One of the most useful things nonprofits can do is to recycle goods and make money. You don’t have to be a kale-crunching greenie to recognize that one ought to use products until they completely wear out. But we all have products that could be useful to someone—clothes, books, records. But until Washington Post columnist John Kelly brought it up, I had no idea there were several nonprofits who would be happy if you gave them a piano and let them resell it and keep the proceeds.
Last year, I wrote about Street Pianos, a British nonprofit that encourages communities to allow the group to install pianos in public places where people can play them. The groups Kelly writes about don’t have quite as expansive a motive. Their purpose is much simpler: they’ll take pianos, refurbish them, sell them, and use the proceeds for good works.
Dutch pianist Jan Mulder founded the Beethoven Foundation in 2008. Its website is not very informative, but what they say is that they give pianos to students who can use them, and they also donate pianos to churches. Another activity of this organization is providing scholarships for music students.
Jan Mulder’s son, Gabriel Mulder, told Kelly that the Beethoven Foundation takes about ten donated pianos a day and ships them from donors to worthy recipients, or sells them if they don’t have a recipient.
The website Piano Adoption is an internal market for pianos that places people who want to get rid of their pianos with people who want them. When I visited the site, they had piano listings posted nearly two years ago, so I have no idea if this is an effective market. But it exists.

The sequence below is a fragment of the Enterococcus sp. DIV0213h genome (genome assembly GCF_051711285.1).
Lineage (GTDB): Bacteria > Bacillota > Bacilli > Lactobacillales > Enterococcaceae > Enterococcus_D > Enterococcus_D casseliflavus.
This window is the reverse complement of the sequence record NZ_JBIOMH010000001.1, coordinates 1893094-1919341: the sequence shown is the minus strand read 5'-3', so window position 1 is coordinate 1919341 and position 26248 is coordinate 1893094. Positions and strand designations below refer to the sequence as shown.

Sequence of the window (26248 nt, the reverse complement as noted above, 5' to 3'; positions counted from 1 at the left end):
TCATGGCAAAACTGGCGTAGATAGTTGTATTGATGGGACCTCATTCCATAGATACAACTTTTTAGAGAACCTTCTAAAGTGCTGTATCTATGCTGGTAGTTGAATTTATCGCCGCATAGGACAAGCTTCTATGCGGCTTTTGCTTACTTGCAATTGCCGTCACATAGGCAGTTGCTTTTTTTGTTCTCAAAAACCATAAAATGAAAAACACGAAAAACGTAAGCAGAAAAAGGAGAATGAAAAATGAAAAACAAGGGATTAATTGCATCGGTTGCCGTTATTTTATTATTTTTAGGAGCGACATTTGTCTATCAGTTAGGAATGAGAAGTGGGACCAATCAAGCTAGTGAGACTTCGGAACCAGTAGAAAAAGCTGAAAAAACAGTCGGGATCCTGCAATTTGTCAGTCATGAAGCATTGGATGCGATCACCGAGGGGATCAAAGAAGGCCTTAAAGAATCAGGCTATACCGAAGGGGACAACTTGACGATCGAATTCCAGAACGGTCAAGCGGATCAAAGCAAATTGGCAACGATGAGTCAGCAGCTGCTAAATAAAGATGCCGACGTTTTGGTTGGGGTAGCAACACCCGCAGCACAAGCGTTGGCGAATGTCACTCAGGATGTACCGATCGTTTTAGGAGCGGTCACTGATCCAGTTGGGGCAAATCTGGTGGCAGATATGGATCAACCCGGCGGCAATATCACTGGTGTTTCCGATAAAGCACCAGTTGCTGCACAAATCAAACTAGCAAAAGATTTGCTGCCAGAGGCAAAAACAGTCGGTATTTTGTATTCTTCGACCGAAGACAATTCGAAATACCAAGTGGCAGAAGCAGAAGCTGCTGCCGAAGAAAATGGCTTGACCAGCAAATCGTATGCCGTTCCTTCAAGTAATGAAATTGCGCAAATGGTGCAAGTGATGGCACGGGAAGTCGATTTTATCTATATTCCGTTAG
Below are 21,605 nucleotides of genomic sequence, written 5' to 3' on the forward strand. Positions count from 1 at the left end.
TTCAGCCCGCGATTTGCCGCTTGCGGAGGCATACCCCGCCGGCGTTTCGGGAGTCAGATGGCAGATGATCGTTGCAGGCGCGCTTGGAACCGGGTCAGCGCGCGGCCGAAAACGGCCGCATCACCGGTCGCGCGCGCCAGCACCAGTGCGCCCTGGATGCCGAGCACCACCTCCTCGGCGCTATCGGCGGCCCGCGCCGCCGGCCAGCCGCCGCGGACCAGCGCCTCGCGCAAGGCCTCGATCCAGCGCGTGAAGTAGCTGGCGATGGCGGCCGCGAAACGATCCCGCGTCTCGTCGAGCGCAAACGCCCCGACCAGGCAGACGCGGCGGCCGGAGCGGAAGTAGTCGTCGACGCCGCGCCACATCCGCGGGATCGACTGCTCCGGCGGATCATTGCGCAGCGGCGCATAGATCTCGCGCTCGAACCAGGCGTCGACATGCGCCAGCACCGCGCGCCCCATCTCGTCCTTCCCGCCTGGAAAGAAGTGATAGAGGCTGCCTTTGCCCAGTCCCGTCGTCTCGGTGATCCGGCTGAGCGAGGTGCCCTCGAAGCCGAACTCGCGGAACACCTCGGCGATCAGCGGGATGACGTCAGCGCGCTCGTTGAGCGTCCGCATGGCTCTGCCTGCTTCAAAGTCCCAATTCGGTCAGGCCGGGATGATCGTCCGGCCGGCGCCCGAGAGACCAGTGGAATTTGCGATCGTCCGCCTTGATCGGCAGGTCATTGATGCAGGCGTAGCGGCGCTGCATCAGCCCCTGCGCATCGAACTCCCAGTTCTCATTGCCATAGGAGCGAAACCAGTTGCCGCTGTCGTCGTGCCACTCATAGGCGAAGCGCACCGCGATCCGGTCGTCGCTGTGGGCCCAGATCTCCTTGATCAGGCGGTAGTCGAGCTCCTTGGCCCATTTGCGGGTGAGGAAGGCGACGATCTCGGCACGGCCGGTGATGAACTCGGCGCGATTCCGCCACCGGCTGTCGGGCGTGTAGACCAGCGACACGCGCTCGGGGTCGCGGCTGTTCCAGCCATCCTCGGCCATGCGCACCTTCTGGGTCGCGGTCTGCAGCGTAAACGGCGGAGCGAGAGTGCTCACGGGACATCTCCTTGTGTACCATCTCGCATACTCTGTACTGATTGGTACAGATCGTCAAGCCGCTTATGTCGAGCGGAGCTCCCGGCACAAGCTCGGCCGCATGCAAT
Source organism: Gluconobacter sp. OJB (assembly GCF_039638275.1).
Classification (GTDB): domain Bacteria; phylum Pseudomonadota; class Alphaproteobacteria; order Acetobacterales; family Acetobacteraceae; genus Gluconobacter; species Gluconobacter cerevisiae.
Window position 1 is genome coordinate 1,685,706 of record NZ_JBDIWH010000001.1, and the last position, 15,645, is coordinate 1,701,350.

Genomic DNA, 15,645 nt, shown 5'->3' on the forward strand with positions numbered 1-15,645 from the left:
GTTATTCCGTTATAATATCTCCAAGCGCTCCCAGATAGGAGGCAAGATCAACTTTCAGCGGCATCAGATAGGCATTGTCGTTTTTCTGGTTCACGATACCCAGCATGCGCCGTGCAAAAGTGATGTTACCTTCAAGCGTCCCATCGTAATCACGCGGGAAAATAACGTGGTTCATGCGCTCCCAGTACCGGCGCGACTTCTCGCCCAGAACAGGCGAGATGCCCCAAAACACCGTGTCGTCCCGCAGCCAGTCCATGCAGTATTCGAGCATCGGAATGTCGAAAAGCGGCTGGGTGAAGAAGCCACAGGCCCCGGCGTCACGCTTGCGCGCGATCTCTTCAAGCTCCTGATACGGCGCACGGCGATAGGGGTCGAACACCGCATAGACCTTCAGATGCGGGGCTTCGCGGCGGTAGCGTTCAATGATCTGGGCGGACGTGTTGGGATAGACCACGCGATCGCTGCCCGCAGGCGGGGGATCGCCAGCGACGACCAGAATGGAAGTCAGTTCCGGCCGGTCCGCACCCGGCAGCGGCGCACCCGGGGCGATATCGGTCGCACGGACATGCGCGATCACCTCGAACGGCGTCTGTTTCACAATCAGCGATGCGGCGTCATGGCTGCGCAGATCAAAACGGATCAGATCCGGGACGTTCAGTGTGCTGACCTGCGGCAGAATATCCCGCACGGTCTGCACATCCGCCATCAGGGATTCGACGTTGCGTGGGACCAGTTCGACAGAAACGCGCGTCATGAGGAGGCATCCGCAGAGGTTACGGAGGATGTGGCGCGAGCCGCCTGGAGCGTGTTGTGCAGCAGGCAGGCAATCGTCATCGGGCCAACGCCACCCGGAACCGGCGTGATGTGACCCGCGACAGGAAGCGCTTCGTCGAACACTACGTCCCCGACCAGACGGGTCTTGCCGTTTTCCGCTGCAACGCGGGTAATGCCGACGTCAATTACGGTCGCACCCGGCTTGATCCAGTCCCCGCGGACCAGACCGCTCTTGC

Finally there is the Society for Unique Artists, which says it supports work that is “mentally or physically challenging, underrated, undocumented, or unrecognized.” Some may say that is shorthand for strange work by weirdoes. However, these people don’t seem to be getting government grants, so who am I to complain? Among the activities of the society are a web-based show called “Extreme Art Television” and a service where they will pick up and deliver art within 200 miles of New York City.
Kelly also mentions Hungry for Music, which specifically does not want used pianos, but will happily take used guitars and flutes, which are refurbished and donated to inner city schools. If the donated instruments are too damaged, the pieces are given to artists who make art out of them. Hungry for Music also funded their work through a series of excellent CDs, many of them baseball-related. (One consisted of over forty versions of “Take Me Out to the Ball Game.”) They don’t seem to be in the CD business any more, which is a shame, because their CDs were of very high quality. I’ve donated to this group, and it’s doing a very good thing.
One final point. Our lives are too dominated by electronics. (After all, someone on the Internet might be wrong!) So it’s good to support groups that encourage people to perform instruments, read books, hike in the woods, play board games, or sit and talk with friends. Donors should be encouraged to come up with ideas to get people to turn off their screens and go outside.